Saturday afternoon at the Met

Portraits, angels, ethereal figures, a lighthouse; I have them all to myself! Even on crazy busy weekends, the crowds disperse on all floors and into various galleries, engulfed by the vastness of space that is the Met, leaving me alone, to enjoy my favourite works in peace. Unless, that is, there is a popular exhibition – then it feels like the whole of New York has landed on that same floor, at the same time, making it really hard to appreciate the art. Popularity, like most things in this world, has its price…

Art:

1/
Fairfield Porter, 1907-1975
Elaine de Kooning (1918-1989), 1957
Oil on canvas

2/
Edward Hopper, 1882-1967
Tables for Ladies, 1930
Oil on canvas

In Hopper’s Tables for Ladies a waitress leans forward to adjust the vividly painted foods at the window as a couple sits quietly in the richly paneled and well-lit interior. A cashier attentively tends to business at her register. Though they appear weary and detached, these two women hold posts newly available to female city dwellers outside the home. The painting’s title alludes to a recent social innovation in which establishments advertised ”tables for ladies” in order to welcome their newly mobile female customers, who, if seen dining alone in public previously, were assumed to be prostitutes.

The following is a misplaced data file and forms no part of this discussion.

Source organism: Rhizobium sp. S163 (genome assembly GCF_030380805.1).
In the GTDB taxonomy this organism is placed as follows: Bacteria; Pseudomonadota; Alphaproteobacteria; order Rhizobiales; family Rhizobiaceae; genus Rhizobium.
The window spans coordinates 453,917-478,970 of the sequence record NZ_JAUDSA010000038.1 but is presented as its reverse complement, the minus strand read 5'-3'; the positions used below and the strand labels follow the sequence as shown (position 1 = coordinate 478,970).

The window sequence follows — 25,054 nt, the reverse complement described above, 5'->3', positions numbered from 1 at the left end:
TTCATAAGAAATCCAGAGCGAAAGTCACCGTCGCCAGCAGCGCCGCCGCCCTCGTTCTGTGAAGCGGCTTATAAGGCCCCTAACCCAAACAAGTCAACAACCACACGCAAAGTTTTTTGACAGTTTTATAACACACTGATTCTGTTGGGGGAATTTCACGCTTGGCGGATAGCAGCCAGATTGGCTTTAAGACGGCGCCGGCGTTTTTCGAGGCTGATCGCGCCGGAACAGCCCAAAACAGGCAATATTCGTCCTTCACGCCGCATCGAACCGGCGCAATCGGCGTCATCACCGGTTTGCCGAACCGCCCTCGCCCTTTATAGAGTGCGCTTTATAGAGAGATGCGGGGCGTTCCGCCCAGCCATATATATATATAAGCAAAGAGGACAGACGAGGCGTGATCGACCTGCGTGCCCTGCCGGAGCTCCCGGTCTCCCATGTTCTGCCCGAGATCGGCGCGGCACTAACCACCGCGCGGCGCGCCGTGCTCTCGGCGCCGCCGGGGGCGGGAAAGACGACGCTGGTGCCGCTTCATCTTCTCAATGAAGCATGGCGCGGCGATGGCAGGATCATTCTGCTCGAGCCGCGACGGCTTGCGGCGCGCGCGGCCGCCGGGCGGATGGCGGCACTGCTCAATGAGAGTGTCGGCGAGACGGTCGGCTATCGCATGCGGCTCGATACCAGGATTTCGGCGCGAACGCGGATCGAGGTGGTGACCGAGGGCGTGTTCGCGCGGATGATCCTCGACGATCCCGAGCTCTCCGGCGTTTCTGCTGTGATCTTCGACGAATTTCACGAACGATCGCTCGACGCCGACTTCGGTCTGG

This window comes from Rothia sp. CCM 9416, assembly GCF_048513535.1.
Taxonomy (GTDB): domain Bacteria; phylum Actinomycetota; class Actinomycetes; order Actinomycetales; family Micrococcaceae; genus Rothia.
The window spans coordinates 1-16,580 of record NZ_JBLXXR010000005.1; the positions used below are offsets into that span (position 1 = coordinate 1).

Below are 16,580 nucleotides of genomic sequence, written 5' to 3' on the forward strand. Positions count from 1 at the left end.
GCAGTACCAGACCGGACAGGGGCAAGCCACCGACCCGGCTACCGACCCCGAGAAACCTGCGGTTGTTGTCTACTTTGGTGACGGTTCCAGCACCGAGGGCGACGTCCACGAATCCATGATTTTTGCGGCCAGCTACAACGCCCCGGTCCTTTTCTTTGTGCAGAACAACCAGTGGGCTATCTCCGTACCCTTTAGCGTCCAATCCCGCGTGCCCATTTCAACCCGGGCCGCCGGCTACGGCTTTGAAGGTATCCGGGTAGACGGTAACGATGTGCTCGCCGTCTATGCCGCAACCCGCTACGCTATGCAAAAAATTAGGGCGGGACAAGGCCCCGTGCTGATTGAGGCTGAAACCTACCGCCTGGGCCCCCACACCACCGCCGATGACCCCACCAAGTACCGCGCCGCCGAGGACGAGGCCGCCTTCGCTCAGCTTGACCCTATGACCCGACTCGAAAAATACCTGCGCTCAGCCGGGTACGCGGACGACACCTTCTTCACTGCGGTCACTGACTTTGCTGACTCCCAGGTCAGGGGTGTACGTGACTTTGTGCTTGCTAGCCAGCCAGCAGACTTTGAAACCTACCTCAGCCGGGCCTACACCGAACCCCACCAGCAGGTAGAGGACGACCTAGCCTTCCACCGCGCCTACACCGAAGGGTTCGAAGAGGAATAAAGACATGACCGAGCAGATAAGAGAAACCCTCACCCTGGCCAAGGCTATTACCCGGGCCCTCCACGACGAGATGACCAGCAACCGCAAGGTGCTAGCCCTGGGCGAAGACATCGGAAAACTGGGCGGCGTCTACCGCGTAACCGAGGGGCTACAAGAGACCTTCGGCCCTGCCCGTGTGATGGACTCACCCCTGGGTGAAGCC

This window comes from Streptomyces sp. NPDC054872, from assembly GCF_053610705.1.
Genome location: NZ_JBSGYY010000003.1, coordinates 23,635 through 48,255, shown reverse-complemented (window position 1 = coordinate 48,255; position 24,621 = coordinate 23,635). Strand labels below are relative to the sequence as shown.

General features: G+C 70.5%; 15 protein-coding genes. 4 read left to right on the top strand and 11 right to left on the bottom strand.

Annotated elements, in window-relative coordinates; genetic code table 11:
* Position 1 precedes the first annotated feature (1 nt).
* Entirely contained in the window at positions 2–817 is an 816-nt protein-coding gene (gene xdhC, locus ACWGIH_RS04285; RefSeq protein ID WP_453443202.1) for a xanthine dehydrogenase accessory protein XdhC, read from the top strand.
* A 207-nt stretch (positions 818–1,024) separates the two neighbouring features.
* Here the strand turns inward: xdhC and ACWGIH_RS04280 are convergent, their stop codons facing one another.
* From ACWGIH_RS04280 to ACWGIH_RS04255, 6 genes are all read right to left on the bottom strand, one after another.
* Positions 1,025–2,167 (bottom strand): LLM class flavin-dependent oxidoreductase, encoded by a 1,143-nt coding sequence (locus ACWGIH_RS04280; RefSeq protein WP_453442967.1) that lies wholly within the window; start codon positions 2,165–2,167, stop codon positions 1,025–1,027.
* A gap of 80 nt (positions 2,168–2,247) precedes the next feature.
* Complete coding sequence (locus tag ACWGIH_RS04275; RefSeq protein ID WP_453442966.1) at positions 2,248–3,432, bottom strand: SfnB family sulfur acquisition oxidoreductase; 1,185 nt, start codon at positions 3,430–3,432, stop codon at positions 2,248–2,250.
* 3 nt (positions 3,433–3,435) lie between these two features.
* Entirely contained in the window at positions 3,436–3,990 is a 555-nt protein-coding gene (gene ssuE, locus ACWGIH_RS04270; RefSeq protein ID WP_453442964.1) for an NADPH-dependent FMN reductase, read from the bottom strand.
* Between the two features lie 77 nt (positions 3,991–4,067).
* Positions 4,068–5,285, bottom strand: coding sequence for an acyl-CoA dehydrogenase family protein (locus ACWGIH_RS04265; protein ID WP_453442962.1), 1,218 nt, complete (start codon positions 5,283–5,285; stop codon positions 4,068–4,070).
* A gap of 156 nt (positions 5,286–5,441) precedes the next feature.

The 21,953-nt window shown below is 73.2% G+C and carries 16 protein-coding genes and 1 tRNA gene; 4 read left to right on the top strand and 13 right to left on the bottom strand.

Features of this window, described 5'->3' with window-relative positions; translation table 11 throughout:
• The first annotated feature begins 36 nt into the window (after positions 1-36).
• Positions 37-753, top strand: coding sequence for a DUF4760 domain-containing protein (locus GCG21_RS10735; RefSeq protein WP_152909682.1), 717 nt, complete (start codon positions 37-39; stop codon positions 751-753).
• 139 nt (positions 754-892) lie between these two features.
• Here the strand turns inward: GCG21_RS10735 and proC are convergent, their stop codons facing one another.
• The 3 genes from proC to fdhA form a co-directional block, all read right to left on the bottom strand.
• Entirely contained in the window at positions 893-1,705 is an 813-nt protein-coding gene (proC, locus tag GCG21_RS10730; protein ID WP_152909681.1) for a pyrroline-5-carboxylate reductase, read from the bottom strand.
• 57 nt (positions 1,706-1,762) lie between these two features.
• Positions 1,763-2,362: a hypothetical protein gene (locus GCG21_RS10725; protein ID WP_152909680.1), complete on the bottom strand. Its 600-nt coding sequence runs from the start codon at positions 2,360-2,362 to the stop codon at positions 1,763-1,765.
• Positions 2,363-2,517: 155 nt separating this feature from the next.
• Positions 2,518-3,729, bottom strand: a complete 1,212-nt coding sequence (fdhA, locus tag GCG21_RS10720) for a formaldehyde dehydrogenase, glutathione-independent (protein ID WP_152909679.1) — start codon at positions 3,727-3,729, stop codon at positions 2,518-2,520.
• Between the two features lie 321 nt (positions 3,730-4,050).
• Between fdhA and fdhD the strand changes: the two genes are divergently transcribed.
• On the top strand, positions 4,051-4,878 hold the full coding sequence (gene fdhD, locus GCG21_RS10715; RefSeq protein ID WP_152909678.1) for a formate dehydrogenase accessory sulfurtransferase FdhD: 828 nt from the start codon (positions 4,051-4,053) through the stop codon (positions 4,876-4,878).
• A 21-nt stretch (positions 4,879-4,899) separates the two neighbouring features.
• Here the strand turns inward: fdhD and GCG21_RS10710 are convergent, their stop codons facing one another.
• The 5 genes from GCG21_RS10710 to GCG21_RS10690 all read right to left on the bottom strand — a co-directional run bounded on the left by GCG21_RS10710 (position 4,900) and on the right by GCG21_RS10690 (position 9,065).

3/
Florine Stettheimer, 1871-1944
The Cathedrals of Broadway, 1929
Oil on canvas

4/ & 5/
Jean Dunand, 1877-1942 & Séraphin Soudbinine, 1870-1944
Pianissimo and Fortissimo, 1925-26
Lacquered wood, eggshell, mother-of-pearl, gold

Created for the music room of Solomon R. Guggenheim’s residence in Port Washington, Long Island, these screens are an artistic collaboration between the designer Jean Dunand and the sculptor Séraphin Soudbinine. While Soudbinine conceived the composition and carved the bas-relief figures of otherworldly angels and rocklike forms, Dunand lacquered the screen.  Guggenheim’s widow, Irene Rothschild, donated the screens to the Metropolitan following the death of her husband.

6/
Edward Hopper, 1882-1967
The Lighthouse at Two Lights, 1929
Oil on canvas

7/
Juan Gris, 1887-1927
Juan Legua, 1991
Oil on canvas

8/
Balthus, 1908-2001
Thérèse Dreaming, 1938
Oil on canvas

9/
Francis Bacon, 1909-1992
(Reflection on one of) Three Studies for a Self-Portrait, 1979-80
Oil on canvas

As Bacon remarked to David Sylvester in 1975, ”I loathe my own face… I’ve done a lot of self-portraits, really because people have been dying around me like flies and I’v nobody else left to paint by myself.”

10/
Pablo Picasso, 1881-1973
Bust of a Man, 1908
Oil on canvas

11/
Pablo Picasso, 1881-1973
Gertrude Stein, 1905-06
Oil on canvas

12/
Albert Bloch, 1882-1961